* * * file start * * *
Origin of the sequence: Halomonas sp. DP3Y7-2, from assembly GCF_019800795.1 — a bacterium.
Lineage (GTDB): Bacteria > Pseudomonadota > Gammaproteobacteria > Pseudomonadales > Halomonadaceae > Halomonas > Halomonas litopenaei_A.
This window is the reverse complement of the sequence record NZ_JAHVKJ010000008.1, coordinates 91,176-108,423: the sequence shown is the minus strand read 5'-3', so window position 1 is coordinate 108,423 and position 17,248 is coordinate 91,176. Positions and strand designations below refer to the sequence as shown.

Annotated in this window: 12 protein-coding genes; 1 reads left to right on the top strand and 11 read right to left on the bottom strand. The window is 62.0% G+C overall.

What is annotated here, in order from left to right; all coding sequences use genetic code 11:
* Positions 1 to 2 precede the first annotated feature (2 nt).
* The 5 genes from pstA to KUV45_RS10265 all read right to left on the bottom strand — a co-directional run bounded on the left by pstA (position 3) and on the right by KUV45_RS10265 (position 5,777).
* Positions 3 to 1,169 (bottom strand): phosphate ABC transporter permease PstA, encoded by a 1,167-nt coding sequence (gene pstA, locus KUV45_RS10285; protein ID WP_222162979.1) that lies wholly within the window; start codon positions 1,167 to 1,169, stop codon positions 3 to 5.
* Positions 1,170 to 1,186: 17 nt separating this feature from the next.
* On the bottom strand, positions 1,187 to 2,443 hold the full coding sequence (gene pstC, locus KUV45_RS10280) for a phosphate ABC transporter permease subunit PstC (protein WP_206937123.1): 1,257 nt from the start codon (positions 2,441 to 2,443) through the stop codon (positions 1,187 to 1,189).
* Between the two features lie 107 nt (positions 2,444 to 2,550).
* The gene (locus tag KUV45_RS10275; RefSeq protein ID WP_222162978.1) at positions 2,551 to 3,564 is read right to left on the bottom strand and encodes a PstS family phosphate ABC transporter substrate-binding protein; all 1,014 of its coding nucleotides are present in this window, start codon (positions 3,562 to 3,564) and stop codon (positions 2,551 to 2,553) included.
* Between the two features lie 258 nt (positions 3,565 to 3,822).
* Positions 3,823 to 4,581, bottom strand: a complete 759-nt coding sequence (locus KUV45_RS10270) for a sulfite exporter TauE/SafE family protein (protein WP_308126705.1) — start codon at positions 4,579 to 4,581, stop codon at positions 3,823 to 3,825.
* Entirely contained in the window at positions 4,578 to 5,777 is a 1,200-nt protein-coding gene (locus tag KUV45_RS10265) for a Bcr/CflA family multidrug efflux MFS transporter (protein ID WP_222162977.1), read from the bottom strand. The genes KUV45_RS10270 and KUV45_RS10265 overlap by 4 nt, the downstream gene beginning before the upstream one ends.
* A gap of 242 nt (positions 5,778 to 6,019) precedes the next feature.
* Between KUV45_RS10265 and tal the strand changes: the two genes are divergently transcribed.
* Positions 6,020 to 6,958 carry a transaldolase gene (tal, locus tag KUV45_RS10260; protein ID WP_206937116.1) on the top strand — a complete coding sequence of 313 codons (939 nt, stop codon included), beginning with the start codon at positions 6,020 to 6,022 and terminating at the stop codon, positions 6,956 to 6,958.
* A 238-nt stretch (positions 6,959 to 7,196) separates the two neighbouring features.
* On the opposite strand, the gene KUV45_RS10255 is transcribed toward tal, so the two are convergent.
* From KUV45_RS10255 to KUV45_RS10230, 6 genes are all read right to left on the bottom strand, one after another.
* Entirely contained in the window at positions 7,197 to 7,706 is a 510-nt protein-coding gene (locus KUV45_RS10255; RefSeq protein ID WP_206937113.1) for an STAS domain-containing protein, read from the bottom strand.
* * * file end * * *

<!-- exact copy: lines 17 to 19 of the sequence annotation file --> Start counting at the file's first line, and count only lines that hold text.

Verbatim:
* Between KUV45_RS10265 and tal the strand changes: the two genes are divergently transcribed.
* Positions 6,020 to 6,958 carry a transaldolase gene (tal, locus tag KUV45_RS10260; protein ID WP_206937116.1) on the top strand — a complete coding sequence of 313 codons (939 nt, stop codon included), beginning with the start codon at positions 6,020 to 6,022 and terminating at the stop codon, positions 6,956 to 6,958.
* A 238-nt stretch (positions 6,959 to 7,196) separates the two neighbouring features.